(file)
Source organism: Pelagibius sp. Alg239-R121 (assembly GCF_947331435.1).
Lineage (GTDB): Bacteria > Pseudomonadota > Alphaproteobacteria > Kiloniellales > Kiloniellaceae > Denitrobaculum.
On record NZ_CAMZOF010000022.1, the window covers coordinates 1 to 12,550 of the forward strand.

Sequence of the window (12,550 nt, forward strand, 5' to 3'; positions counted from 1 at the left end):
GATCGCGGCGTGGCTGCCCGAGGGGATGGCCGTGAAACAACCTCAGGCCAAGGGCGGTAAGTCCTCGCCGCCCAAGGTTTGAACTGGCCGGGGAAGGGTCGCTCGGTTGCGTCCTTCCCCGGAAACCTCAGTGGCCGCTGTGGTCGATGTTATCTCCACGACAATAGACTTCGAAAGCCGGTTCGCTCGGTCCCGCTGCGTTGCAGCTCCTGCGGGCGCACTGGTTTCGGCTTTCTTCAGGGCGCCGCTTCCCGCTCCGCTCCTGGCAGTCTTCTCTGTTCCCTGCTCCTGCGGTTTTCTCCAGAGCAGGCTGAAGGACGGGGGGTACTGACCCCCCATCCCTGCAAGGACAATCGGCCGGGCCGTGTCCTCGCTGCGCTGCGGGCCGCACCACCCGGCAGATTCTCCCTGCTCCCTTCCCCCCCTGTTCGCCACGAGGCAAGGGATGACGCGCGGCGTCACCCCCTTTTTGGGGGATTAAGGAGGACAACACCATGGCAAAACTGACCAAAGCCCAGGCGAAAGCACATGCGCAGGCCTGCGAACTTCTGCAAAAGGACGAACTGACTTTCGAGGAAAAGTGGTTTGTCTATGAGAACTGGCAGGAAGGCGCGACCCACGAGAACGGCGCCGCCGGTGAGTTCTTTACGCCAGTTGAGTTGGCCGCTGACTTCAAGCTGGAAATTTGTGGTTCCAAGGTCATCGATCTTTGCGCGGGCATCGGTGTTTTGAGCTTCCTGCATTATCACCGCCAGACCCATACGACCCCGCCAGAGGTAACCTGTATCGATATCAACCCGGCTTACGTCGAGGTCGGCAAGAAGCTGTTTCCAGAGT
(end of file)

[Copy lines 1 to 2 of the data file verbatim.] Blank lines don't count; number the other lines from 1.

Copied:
Source organism: Pelagibius sp. Alg239-R121 (assembly GCF_947331435.1).
Lineage (GTDB): Bacteria > Pseudomonadota > Alphaproteobacteria > Kiloniellales > Kiloniellaceae > Denitrobaculum.